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Both the NSW Business Chamber and the Australian Retail Association (ARA) are calling for special clauses to be included in most of the country’s Modern Awards to make life easier for small businesses. While the intention is great, their proposals aren’t.

Both organisations have missed the elephant in the room: Modern Awards are already too lengthy and too complex. Adding what these organisations respectively refer to as a’micro business schedule’ and ‘small business schedule‘ will only make the Awards even more cumbersome and confusing.

Use of the term ‘small business‘ is, itself, a perfect example of how ridiculously complex this situation has become.

The Fair Work Act 2009 already contains its own definition of small business: a business with fewer than 15 employees by simple head count. But the Act also goes on to then exclude certain people from that headcount, such as casuals who don’t work ‘regular and systematic hours‘.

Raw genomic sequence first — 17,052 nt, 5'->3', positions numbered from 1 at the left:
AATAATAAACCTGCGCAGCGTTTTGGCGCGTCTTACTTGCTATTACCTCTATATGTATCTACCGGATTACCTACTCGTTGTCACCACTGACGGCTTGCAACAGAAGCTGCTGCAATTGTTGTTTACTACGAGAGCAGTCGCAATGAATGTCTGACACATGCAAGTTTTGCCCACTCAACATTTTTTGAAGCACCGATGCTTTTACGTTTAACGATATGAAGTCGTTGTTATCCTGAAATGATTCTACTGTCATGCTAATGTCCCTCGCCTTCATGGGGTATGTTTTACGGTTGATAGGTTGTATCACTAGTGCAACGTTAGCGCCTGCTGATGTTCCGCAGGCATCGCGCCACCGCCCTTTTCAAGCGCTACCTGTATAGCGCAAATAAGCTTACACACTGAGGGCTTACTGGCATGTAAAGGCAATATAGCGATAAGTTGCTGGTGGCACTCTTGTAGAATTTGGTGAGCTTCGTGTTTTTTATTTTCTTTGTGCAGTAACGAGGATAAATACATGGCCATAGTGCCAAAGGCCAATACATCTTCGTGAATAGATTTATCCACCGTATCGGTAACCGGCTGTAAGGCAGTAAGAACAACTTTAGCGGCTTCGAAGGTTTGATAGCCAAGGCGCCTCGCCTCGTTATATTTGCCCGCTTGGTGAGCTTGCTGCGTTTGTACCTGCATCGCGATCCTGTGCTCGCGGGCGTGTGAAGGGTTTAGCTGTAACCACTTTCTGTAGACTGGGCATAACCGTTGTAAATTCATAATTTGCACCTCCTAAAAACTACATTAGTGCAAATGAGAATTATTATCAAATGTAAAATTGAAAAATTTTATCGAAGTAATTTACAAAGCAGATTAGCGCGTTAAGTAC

In their proposal, the NSW Business Chamber wants Awards to refer to ‘micro businesses‘, which they define as those with fewer than 5 employees. The ARA on the other hand wants their special small business rules to apply to employers with fewer than 50 employees. The question here is, do we really want to further complicate the already hopelessly complicated Fair Work laws with yet another conflicting definition?

Then there’s the issue of Award coverage itself. Both the proposals put forward by the NSW Business Chamber and the ARA would still require employers to firstly find the Award(s) that apply to their employees. This is often an arduous process because there are currently 122 Modern Awards, each containing its own ‘coverage’ clause and complex inclusions and exclusions.

In reality, most small business employers simply don’t have either the time or the expertise to spend hours sifting through uselessly drafted legal instruments trying to find the one that applies to their business. And calls to the Fair Work Ombudsman’s ‘Fair Work Infoline’ about Award coverage don’t generally appear to be very helpful.

Instead of new rules for small businesses in each Modern Award, how about this: a new Modern Award specifically for businesses with fewer than 15 employees.

This would be the one-stop-shop Award for every small business covered by the Fair Work laws. Small business owners would have no difficulty finding it, its terms would be clear and concise, and employers could spend less time worrying about compliance and more time actually complying.

Surely that would benefit both employers and their hard-working employees.

Author: David Bates, Managing Director Better HR